Tom Kriegl, University of Wisconsin Extension and Center for Dairy Profitability agricultural economist, says if a family is realistic, they can usually figure out within 10 or 15 minutes where their farming operation falls on the profitability chart.
If you have read over the profitability chart and determined your farm is not in the top three levels, you’re not alone.
• Tom Kriegl, Center for Dairy Profitability, has developed a profitability scale.
• Farmers can gauge where their farm businesses fit on this scale.
• Most Wisconsin dairy farms had a tough year in 2009.
“Levels 8 to 10 should be the goal [especially when entering the farm business], although few farms consistently achieve levels 9 or 10,” Kriegl says.
“We didn’t have very many Level 8 or Level 9 dairy farmers in 2009, and it doesn’t look like we’ll have a lot in 2010,” he notes.
“Many farms move between levels 5, 6, 7 and 8 from year to year, with variations in weather, price and other factors,” Kriegl says. “But most farms do have a level at which they typically operate more than at any other level. The future in the dairy industry is not bright for anyone who spent much time at Level 6 or lower in 2007 or 2008, because they will likely be lower in bad years.”
The more farmers relax their standard of profitability below economic profit (Level 10), the greater the risk they assume and the easier it is to fall to the next level. The lower the level of profitability, the faster the business and family can move in the wrong direction.
“Those who find themselves at Level 6 or lower owe it to themselves and their family to seek financial advice soon. Of course, farm families above Level 6 can also benefit from financial advice, and often do,” Kriegl says.
At Level 5 or lower, improvement is difficult. “Unfortunately, transitioning out of farming while maintaining equity may be a more realistic goal for those who are frequently at Level 5 or below,” he says.
Kriegl says if your farm is at one of the exit levels, you may not need to sell everything. “Maybe they just need to sell the cows and machinery and rent the farm out. Rent values are fairly attractive, and if one or both spouses can find a job — that’s a big ‘if’ today — maybe it will work out.”
Many farm families have a number of non-business goals that interfere with maximizing profitability. This isn’t necessarily bad, but too often the level of profitability that farm families are willing to accept places them under great risk, not only of falling short of business goals, but also of falling short of personal goals of improved family living and security. According to Kriegl, financial analysis can help farm families understand the price they pay for the choices they make.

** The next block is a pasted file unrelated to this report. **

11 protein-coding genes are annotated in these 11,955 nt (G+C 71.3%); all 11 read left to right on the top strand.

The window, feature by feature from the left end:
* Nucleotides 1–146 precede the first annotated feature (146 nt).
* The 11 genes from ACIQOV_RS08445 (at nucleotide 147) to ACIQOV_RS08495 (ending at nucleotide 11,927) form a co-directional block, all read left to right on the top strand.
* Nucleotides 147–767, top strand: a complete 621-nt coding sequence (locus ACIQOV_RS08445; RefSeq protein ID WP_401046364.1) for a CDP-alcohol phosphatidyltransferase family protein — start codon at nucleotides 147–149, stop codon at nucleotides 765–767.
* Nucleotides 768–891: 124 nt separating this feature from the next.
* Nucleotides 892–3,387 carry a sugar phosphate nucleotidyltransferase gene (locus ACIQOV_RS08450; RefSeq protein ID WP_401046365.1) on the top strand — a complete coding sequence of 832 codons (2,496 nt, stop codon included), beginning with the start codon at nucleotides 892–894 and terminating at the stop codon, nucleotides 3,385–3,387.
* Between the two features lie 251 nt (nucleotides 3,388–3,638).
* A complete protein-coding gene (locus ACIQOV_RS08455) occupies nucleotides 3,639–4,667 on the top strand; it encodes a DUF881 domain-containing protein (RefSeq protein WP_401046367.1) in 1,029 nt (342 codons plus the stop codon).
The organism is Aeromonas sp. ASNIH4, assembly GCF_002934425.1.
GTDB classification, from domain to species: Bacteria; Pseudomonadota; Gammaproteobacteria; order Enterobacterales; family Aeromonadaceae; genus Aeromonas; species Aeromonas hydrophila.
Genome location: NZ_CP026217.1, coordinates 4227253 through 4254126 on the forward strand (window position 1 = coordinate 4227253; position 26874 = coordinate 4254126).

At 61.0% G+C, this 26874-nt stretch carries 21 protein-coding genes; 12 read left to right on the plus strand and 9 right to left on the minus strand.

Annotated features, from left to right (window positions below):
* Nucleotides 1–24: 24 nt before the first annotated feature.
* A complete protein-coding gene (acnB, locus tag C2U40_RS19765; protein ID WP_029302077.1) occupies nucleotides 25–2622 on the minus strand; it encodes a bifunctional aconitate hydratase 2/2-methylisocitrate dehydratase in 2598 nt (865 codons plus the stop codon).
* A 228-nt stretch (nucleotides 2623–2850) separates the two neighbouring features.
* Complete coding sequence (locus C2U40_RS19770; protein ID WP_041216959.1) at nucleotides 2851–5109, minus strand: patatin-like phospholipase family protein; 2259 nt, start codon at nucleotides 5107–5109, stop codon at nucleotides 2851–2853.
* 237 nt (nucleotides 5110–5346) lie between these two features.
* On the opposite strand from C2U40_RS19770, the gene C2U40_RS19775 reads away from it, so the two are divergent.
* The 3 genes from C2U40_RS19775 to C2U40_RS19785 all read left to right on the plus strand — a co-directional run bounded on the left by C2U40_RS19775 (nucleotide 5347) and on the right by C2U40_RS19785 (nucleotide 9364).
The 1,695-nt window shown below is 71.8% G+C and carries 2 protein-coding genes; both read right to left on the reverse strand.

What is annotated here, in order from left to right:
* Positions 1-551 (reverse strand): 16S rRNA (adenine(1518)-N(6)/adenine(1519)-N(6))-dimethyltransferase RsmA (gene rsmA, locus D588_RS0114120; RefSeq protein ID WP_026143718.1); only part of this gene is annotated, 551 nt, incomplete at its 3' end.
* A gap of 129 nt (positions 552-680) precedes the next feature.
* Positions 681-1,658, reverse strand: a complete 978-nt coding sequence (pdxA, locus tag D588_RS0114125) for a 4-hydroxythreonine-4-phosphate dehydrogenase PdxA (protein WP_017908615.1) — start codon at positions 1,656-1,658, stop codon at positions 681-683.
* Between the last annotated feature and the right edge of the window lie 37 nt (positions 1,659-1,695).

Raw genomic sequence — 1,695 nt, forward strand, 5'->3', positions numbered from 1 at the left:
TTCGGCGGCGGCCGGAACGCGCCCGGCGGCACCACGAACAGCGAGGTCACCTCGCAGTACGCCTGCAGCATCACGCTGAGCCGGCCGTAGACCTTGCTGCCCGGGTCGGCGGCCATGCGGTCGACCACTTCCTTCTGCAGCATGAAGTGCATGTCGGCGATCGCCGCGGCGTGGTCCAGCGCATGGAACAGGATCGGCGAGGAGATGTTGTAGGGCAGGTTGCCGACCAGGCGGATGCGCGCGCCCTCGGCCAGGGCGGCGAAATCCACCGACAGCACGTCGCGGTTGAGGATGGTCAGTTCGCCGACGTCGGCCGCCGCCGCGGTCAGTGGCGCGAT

“When times are tough — when commodity prices are low, when there is drought or a shortage of feed, for example — farmers often ask: ‘What are the most profitable practices under these conditions?’ The answer usually disappoints those who ask it, because practices that maximize profitability when times are good are the same practices that help maximize profits [or in many cases, minimize losses] when times are tough,” he explains.
“I think this surprises people because when times are good, one can achieve a satisfactory profit level without using all of the profit-maximizing practices,” Kriegl says. “When times are good and profit margins are generous, people may become complacent and adopt practices that seem convenient or appealing even though the practices reduce profitability. When these practices become routine, it is easy to think of these less-profitable practices as essential.”
It’s also important to recognize that the components of a practice that contributes to profitability can change.
“For example, feeding the least cost balanced ration is a practice that helps maximize profits or minimize losses under all conditions except one: when revenue fails to equal or exceed variable cost,” Kriegl says. “However, the components of the least cost balanced ration can vary radically as prices of the ingredients and the product change.
“We must also recognize that tools that maximize profit can be underused. For example, feed testing, milk testing, soil testing, and recordkeeping and analysis are all tools that can help maximize profits. Yet, some managers pay for these tools but ignore the information these tools provide. Misusing or not using such tools will actually detract from profitability.”
The practices and tools that contribute to profitability are similar in both good economic times and bad, he says. However, the way managers implement these practices and tools may change.
Timing is important
Kriegl says timing greatly influences financial success. “If you bought your farm in the 1960s or 1990, you had a greater chance of being successful than if you bought in 1980 or in 2008,” he notes.
“Most farmers couldn’t win in 2009. Milk prices were below the average cost of production. Without daily profitability, liquidity quickly evaporated, requiring farmers to use solvency [equity], forcing them lower on the profitability scale,” Kriegl adds. “A lot of equity was eroded on dairy farms in 2009. The dairy farms whose timing allowed them to begin 2009 with a lot of equity and little debt were more able to weather the storm.”